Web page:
Karl's Tech Talk: Digital Imaging Update

Through the years, I have repeatedly covered and updated digital imaging in this column, from as far back as 1997 in CircuiTree, through a column in this magazine in November 2015. Several reasons for this extended coverage include the fact that technology had a slow, long incubation time that eventually led to accelerated improvements and acceptance for mass production. It might also be argued that, next to the development of microvia technologies, digital imaging is probably the most innovative technology to achieve high-density interconnects in acceptable yields.

It is worth mentioning that digital imaging is a more appropriate term to refer to this technology than laser direct imaging (LDI) because LDI is just one example of digital imaging, albeit its pioneering version.

The advantages of digital circuitization techniques have been described in detail by suppliers of equipment and photoresist. Since phototool generation and conditioning are omitted, there is the advantage of shorter lead time. Small lots can be customized at no extra cost (e.g., with added date and lot number information). Maybe the biggest advantage is the ability to scale (i.e., to change the dimension of each individual exposure for best fit to reference points on an underlying pattern of a multilayer structure). However, early digital imaging systems had substantial drawbacks, such as Orbotech’s DP100 which used an argon ion laser with limited radiation power, high power usage, and high cooling requirements.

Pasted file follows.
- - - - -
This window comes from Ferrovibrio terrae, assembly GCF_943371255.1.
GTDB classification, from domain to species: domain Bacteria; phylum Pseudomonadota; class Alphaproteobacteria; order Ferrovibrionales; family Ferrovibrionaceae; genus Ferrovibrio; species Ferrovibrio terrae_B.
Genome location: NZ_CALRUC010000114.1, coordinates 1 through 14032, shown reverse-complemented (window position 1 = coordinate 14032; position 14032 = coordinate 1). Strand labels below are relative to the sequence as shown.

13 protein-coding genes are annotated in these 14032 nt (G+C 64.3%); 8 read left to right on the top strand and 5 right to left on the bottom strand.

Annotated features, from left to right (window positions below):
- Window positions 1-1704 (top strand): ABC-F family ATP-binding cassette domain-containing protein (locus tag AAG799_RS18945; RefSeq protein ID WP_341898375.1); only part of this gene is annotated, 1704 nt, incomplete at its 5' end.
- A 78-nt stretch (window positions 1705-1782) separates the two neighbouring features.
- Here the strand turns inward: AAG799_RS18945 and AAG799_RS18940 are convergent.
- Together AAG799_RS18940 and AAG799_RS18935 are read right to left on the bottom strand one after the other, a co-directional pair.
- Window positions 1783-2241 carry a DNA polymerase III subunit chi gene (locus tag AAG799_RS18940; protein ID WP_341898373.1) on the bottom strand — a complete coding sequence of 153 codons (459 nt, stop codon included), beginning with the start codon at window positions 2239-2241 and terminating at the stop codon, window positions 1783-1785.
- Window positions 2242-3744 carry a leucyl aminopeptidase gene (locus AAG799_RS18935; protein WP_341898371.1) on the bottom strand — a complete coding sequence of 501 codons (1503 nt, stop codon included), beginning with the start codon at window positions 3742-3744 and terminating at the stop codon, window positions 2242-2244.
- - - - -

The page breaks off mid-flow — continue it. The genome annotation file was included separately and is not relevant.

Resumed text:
For years, laser direct imaging (LDI) was synonymous with digital imaging. While most early, commercially successful digital processes involved the use of lasers, other more recent processes use non-laser light sources such as LEDs (light emitting diodes) that consume less power, last longer, and have higher light intensity output. Alternatively, various types of mercury lamps are employed, with more than one wavelength used for imaging. Others use inkjet technology to build digitally imaged patterns such as legend print, soldermask or etch resist.

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Editor's Note: This article originally appeared in the July 2016 issue of The PCB Magazine.

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2016

Karl's Tech Talk: Digital Imaging Update